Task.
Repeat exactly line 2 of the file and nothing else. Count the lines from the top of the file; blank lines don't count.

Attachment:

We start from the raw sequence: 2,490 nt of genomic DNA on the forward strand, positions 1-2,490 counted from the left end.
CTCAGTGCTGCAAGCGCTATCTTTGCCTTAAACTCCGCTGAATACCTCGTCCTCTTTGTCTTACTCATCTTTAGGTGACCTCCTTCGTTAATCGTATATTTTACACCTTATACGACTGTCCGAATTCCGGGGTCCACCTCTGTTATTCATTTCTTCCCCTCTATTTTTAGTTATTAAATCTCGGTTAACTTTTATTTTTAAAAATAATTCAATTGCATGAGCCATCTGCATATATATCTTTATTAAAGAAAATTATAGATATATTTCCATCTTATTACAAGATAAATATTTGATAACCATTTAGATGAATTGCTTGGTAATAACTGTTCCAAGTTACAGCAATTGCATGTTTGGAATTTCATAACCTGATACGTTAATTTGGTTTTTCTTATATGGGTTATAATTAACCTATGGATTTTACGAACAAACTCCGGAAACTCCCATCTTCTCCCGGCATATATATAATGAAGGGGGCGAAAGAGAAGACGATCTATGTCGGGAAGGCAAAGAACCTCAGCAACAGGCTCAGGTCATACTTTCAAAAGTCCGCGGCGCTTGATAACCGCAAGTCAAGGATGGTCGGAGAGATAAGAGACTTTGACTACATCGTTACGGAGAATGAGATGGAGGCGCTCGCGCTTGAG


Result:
CTCAGTGCTGCAAGCGCTATCTTTGCCTTAAACTCCGCTGAATACCTCGTCCTCTTTGTCTTACTCATCTTTAGGTGACCTCCTTCGTTAATCGTATATTTTACACCTTATACGACTGTCCGAATTCCGGGGTCCACCTCTGTTATTCATTTCTTCCCCTCTATTTTTAGTTATTAAATCTCGGTTAACTTTTATTTTTAAAAATAATTCAATTGCATGAGCCATCTGCATATATATCTTTATTAAAGAAAATTATAGATATATTTCCATCTTATTACAAGATAAATATTTGATAACCATTTAGATGAATTGCTTGGTAATAACTGTTCCAAGTTACAGCAATTGCATGTTTGGAATTTCATAACCTGATACGTTAATTTGGTTTTTCTTATATGGGTTATAATTAACCTATGGATTTTACGAACAAACTCCGGAAACTCCCATCTTCTCCCGGCATATATATAATGAAGGGGGCGAAAGAGAAGACGATCTATGTCGGGAAGGCAAAGAACCTCAGCAACAGGCTCAGGTCATACTTTCAAAAGTCCGCGGCGCTTGATAACCGCAAGTCAAGGATGGTCGGAGAGATAAGAGACTTTGACTACATCGTTACGGAGAATGAGATGGAGGCGCTCGCGCTTGAG